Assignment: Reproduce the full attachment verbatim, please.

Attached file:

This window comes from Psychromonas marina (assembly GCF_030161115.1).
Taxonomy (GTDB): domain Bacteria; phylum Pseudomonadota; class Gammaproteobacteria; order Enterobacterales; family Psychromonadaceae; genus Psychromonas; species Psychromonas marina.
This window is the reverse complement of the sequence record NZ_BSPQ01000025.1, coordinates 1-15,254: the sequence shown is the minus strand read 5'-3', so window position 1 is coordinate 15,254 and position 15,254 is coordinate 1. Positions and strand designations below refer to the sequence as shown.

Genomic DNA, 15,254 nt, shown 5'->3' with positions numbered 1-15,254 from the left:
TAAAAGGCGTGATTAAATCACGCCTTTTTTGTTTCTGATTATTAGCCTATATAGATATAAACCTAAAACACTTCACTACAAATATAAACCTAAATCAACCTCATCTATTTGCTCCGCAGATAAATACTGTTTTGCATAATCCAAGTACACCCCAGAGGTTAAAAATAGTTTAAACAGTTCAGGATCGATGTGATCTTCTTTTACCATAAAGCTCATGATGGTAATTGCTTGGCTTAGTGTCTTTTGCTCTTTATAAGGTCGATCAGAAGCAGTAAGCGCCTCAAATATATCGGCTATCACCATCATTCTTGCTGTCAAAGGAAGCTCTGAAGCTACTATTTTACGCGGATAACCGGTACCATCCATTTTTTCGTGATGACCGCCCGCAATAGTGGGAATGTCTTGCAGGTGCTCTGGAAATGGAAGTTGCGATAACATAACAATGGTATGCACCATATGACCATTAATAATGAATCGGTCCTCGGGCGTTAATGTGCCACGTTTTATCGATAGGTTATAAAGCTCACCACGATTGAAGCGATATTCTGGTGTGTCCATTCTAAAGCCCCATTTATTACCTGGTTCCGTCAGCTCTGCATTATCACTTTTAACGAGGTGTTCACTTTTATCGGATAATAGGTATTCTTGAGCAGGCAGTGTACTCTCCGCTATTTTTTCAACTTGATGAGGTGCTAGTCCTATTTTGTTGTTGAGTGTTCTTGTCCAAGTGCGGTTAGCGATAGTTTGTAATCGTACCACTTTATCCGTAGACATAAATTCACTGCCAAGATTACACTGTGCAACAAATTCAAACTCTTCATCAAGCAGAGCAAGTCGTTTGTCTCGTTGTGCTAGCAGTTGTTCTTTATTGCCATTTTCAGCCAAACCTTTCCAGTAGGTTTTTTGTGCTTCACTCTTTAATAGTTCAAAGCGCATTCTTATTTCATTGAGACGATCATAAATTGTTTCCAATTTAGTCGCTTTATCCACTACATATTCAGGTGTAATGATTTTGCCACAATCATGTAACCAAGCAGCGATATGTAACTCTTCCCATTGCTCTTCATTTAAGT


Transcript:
This window comes from Psychromonas marina (assembly GCF_030161115.1).
Taxonomy (GTDB): domain Bacteria; phylum Pseudomonadota; class Gammaproteobacteria; order Enterobacterales; family Psychromonadaceae; genus Psychromonas; species Psychromonas marina.
This window is the reverse complement of the sequence record NZ_BSPQ01000025.1, coordinates 1-15,254: the sequence shown is the minus strand read 5'-3', so window position 1 is coordinate 15,254 and position 15,254 is coordinate 1. Positions and strand designations below refer to the sequence as shown.

Genomic DNA, 15,254 nt, shown 5'->3' with positions numbered 1-15,254 from the left:
TAAAAGGCGTGATTAAATCACGCCTTTTTTGTTTCTGATTATTAGCCTATATAGATATAAACCTAAAACACTTCACTACAAATATAAACCTAAATCAACCTCATCTATTTGCTCCGCAGATAAATACTGTTTTGCATAATCCAAGTACACCCCAGAGGTTAAAAATAGTTTAAACAGTTCAGGATCGATGTGATCTTCTTTTACCATAAAGCTCATGATGGTAATTGCTTGGCTTAGTGTCTTTTGCTCTTTATAAGGTCGATCAGAAGCAGTAAGCGCCTCAAATATATCGGCTATCACCATCATTCTTGCTGTCAAAGGAAGCTCTGAAGCTACTATTTTACGCGGATAACCGGTACCATCCATTTTTTCGTGATGACCGCCCGCAATAGTGGGAATGTCTTGCAGGTGCTCTGGAAATGGAAGTTGCGATAACATAACAATGGTATGCACCATATGACCATTAATAATGAATCGGTCCTCGGGCGTTAATGTGCCACGTTTTATCGATAGGTTATAAAGCTCACCACGATTGAAGCGATATTCTGGTGTGTCCATTCTAAAGCCCCATTTATTACCTGGTTCCGTCAGCTCTGCATTATCACTTTTAACGAGGTGTTCACTTTTATCGGATAATAGGTATTCTTGAGCAGGCAGTGTACTCTCCGCTATTTTTTCAACTTGATGAGGTGCTAGTCCTATTTTGTTGTTGAGTGTTCTTGTCCAAGTGCGGTTAGCGATAGTTTGTAATCGTACCACTTTATCCGTAGACATAAATTCACTGCCAAGATTACACTGTGCAACAAATTCAAACTCTTCATCAAGCAGAGCAAGTCGTTTGTCTCGTTGTGCTAGCAGTTGTTCTTTATTGCCATTTTCAGCCAAACCTTTCCAGTAGGTTTTTTGTGCTTCACTCTTTAATAGTTCAAAGCGCATTCTTATTTCATTGAGACGATCATAAATTGTTTCCAATTTAGTCGCTTTATCCACTACATATTCAGGTGTAATGATTTTGCCACAATCATGTAACCAAGCAGCGATATGTAACTCTTCCCATTGCTCTTCATTTAAGT